Pathways to preterm birth

Need for developing case definitions and guidelines for data collection, analysis, and presentation for pathways to preterm birth as an adverse event following immunization:

While immunizations confer protection against specific subtypes of infections, it is important to determine whether these interventions contribute to adverse maternal or neonatal outcomes in pregnancy. In particular, understanding the risk/benefit of immunizations with respect to pathways resulting in preterm birth is of particular interest. Preterm birth results from a variety of pathways ranging from idiopathic to spontaneous etiologies. Because there is a diverse spectrum of possible causes of preterm birth, it is important to determine whether some of the pathways to preterm birth can be activated by interventions, including immunizations.

The pathophysiology and pathways related to preterm birth represent diverse and complex processes. A critical principle is that spontaneous preterm births result from a spectrum of pathological processes that are initiated by specific molecular pathways, converging into a common pathway [1]. These molecular mechanisms are influenced by genetic, epigenetic, biological, behavioral, social, clinical, and environmental risk factors [1]. Different insults, such as stress, inflammation or infection, hemorrhage, uterine distention, and immune dysregulation can lead to uterine decidual and fetal membrane activation, which stimulate release of prostaglandins, cytokines, and matrix metalloproteinases that in turn lead to uterine contractions, cervical ripening, membrane rupture and subsequently, preterm birth [1]. In essence, it appears that the processes whereby term labor is initiated are implicated in preterm birth as well, with an important distinction being that term parturition results from physiologic activation of the components of the common pathway, while preterm labor arises from pathological processes that activate one or more of those components [1]. It is hypothesized that before 32 weeks gestation, the initiation of pathways to preterm birth requires a stronger stimulus than after 32 weeks, as later in the third trimester there is normal physiologic preparation of the uterus and cervix for delivery [1].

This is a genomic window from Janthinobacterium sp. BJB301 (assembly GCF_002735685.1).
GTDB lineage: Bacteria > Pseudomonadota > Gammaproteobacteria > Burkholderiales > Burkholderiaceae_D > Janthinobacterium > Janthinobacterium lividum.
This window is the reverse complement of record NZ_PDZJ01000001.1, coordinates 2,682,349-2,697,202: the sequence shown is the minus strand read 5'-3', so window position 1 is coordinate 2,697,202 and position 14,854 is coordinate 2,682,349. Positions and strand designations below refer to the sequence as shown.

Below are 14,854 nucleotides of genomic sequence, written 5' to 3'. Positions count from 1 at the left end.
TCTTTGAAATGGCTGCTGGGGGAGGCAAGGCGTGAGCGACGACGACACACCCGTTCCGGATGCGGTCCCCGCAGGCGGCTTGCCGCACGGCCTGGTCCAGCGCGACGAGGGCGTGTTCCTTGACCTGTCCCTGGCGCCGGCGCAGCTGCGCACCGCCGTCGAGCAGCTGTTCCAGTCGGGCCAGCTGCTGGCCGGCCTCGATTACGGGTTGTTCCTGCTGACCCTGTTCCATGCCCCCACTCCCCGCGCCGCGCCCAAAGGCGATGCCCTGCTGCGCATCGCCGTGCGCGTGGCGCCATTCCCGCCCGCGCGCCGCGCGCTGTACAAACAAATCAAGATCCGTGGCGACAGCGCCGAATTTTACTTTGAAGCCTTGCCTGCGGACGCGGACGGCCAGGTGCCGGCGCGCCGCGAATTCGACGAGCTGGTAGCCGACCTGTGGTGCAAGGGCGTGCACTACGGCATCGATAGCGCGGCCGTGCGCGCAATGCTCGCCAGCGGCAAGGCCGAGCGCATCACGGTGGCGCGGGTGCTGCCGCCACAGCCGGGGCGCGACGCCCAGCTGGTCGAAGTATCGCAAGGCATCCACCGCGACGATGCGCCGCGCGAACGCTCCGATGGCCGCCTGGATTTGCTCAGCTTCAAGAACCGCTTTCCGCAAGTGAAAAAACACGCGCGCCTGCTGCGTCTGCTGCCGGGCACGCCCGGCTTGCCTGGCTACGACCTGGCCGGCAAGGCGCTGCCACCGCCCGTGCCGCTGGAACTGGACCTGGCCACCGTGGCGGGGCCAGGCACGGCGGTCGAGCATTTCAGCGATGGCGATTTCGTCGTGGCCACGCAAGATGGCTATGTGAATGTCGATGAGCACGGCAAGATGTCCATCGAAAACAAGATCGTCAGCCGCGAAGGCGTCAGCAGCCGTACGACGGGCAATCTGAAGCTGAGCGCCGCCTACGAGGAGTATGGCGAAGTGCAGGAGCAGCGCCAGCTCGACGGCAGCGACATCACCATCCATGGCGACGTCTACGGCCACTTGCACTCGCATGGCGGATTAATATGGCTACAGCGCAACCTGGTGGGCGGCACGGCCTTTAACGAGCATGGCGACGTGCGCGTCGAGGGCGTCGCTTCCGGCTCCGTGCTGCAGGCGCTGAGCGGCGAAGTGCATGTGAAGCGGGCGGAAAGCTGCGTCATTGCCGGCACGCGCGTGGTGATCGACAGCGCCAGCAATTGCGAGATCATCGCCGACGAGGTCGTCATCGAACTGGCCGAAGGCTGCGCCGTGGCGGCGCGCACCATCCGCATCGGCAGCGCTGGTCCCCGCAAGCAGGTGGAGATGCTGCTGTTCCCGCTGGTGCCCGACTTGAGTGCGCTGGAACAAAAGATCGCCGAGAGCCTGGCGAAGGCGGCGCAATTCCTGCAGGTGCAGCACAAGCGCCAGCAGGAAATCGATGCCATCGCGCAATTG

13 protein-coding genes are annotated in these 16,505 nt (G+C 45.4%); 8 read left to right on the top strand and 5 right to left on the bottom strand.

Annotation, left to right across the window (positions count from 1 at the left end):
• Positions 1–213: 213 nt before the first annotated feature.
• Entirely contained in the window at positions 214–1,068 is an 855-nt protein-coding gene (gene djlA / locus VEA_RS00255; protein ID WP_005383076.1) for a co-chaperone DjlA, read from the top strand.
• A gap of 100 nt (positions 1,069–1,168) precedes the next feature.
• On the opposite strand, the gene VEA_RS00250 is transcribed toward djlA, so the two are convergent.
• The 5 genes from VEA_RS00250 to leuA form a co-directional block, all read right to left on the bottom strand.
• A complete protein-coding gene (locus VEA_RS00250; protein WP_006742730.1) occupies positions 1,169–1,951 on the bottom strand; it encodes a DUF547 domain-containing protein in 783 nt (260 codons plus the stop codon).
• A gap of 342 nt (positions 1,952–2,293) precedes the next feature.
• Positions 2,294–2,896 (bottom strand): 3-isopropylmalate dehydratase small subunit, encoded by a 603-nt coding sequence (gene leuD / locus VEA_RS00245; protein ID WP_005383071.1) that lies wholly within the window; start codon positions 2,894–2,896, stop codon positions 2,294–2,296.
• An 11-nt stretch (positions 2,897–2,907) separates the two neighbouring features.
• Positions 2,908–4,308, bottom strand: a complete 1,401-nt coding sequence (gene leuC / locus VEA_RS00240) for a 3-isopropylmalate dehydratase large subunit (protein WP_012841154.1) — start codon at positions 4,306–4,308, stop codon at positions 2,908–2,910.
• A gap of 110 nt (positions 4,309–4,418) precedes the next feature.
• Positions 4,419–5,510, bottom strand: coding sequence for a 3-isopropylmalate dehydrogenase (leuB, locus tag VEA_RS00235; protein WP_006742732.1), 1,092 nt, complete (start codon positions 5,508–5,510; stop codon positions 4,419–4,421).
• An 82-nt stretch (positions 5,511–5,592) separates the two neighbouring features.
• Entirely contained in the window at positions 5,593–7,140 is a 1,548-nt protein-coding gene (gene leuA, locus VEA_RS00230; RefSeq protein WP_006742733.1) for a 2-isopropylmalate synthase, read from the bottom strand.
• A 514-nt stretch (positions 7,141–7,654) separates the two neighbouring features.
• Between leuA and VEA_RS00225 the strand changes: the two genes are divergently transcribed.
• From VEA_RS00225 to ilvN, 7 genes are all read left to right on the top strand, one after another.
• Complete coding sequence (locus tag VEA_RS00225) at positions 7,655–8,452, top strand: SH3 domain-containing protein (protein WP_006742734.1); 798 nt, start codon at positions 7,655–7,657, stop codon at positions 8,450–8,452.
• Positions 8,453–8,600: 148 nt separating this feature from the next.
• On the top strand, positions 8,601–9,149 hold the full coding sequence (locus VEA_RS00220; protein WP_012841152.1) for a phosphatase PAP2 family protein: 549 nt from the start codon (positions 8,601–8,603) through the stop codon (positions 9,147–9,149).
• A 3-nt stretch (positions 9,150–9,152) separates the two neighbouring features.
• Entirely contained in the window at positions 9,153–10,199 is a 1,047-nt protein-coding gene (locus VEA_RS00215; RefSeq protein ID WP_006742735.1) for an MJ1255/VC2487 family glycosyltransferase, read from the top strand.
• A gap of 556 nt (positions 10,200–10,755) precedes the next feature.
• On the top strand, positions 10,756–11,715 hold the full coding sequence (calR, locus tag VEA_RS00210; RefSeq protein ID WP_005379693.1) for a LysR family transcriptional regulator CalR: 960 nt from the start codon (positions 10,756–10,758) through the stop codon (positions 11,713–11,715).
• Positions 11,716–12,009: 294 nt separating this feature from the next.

While preterm birth is being formally defined by another Brighton Collaboration working group and that definition will be incorporated into this document, the purpose of this exercise is to develop case definitions and guidelines for data collection, analysis, and presentation for the pathways to preterm birth. The etiologies of preterm birth can be grouped into four pathways that are considered the underlying events leading to preterm birth; they include: (1) premature preterm rupture of membranes (PPROM), (2) spontaneous preterm labor (PTL), (3) insufficient cervix (IC), and (4) provider-initiated preterm birth (PIPTB). Of note, the first three pathways are spontaneously occurring processes, while the fourth occurs when a decision is reached between a patient and her provider that iatrogenic initiation of labor is required for the health of the fetus, mother, or both. These four pathways are the adverse events of interest in this document, which will focus primarily on how researchers, in the context of vaccine trials, can determine that one of these four pathways has been activated, or an adverse event has occurred.

The diverse array of etiologies, coupled with obscured and/or overlapping clinical and scientific definitions has led to inconsistent definitions of pathways leading to preterm birth. Moving toward a consensus definition is critical for the purposes of monitoring adverse events in vaccine trials and to standardize terminology for improved data collection. Issues related to defining and classifying preterm birth include: relying on gestational age estimates based on a variety of approaches and validity, distinguishing between clinical versus etiologic phenotypes of preterm birth, considering whether to include or exclude multi-fetal gestations or stillborn infants, and deciding how to separate or combine different pathways to preterm birth [2]. Given that the term pathways to preterm birth has met with such difficulty in definition and classification previously, it is a crucial adverse outcome for the Brighton Collaboration to clarify for use in the context of vaccine related research.

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